Class-size reduction

From Wikipedia, the free encyclopedia
Jump to: navigation, search
Correlation between class size and reading performance from the results of the U.S. National Assessment of Educational Progress reading tests given in 2005 to 4th and 8th graders

As an education reform, the broad goal of class size reduction (CSR) is to increase the number of individualized student-teacher interactions intended to improve student learning. A reform long holding theoretical attraction to many constituencies,[1] some have claimed CSR as the most studied educational reform of the last century.[2] Until recently, interpretations of these studies has often been contentious. Some educational groups like the American Federation of Teachers and National Education Association are in favor of reducing class sizes. Others argue that class size reduction has little effect on student achievement. Many are concerned about the costs of reducing class sizes.[3]

Elizabeth Garue, the primary researcher on Project SAGE, says, “There are indeed significant effects on student achievement related to reduced class sizes, but the effort itself does not guarantee success without additional attention to teacher quality, increased funding, availability of necessary facilities, and community/district belief in the power of the reform."[4] Studies following the work of Project Star and Sage found that, even when reintroduced to larger class-sizes later in their educational career, the positive foundation for learning caused students to later in life to be more likely to take advanced classes and attend college.[2]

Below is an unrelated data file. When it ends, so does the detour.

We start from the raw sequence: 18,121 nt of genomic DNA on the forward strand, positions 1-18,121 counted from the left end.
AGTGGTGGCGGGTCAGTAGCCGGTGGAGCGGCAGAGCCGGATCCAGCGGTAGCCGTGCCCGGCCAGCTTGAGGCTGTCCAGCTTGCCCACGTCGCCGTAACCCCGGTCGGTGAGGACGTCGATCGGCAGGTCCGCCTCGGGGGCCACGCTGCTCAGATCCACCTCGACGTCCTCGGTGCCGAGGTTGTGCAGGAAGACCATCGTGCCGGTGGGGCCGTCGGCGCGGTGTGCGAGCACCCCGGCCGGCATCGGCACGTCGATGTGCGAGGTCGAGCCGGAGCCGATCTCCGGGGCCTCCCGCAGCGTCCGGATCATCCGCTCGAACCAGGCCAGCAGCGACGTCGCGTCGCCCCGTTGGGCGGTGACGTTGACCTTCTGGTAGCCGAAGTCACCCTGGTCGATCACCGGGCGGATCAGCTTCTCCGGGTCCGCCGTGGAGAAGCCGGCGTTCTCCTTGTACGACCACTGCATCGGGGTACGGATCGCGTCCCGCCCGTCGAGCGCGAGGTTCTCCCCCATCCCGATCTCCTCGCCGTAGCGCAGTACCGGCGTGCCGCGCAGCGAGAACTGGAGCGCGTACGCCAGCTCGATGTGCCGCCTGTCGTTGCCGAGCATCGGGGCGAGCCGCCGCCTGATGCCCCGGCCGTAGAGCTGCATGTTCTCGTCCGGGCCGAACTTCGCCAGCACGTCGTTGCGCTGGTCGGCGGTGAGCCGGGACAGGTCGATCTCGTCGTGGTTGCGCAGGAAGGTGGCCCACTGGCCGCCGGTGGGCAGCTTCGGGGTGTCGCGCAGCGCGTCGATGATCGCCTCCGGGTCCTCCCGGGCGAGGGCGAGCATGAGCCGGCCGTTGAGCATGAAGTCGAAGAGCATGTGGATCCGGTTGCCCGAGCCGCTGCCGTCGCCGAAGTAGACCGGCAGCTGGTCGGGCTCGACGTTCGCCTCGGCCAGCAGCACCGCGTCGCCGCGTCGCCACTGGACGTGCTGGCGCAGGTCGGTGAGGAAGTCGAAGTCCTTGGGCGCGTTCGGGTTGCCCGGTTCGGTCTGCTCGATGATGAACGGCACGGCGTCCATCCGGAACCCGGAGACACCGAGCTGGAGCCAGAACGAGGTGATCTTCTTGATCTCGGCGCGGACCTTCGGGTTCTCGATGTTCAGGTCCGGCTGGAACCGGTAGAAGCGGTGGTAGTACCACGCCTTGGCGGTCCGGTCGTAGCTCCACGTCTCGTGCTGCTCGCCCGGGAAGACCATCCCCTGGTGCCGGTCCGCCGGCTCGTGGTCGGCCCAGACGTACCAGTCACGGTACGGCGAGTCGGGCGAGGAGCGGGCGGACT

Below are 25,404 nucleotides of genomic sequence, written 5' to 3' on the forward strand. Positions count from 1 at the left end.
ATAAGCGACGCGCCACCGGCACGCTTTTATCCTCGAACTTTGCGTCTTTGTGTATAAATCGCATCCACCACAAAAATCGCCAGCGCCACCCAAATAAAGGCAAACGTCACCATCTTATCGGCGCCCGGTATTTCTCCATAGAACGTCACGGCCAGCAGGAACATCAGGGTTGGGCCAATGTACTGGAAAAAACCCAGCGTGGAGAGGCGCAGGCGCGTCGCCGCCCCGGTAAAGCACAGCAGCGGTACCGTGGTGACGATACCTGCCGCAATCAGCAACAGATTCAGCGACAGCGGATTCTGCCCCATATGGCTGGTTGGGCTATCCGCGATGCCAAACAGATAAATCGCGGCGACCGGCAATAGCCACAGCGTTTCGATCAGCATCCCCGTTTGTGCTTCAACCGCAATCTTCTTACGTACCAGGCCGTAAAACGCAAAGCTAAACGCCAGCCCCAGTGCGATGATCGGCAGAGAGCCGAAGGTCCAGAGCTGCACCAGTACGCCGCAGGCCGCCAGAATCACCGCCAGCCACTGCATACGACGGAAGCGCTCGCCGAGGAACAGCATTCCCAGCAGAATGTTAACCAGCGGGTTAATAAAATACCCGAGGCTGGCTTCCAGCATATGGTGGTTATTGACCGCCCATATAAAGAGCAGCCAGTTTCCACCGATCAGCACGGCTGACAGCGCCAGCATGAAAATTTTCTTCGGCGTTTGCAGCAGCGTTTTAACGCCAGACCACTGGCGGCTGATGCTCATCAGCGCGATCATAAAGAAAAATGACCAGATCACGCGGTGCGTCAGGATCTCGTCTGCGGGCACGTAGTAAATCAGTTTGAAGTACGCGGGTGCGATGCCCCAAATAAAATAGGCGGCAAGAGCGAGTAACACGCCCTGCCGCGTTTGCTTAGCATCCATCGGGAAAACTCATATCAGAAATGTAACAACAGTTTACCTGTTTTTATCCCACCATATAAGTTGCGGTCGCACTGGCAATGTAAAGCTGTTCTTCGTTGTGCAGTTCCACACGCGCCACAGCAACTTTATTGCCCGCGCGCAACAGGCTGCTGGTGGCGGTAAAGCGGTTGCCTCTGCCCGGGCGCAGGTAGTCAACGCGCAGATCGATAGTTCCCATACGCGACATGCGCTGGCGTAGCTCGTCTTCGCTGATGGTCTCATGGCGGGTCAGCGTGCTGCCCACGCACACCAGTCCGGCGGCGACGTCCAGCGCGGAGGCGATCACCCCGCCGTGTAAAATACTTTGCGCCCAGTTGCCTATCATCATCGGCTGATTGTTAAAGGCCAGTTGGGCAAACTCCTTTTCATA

Subsequent research has confirmed that smaller classes benefit all pupils because of individual attention from teachers, but low-attaining pupils benefit more at the secondary school level. Pupils in large classes drift off task because of too much instruction from the teacher to the whole class instead of individual attention, and low-attaining students are most affected.[5] Students benefit in later grades from being in small classes during early grades. Longer periods in small classes resulted in more increases in achievement in later grades for all students. In reading and science, low achievers benefit more from being in small classes. The benefits of small class sizes reduce the student achievement gap in reading and science in later grades.[6]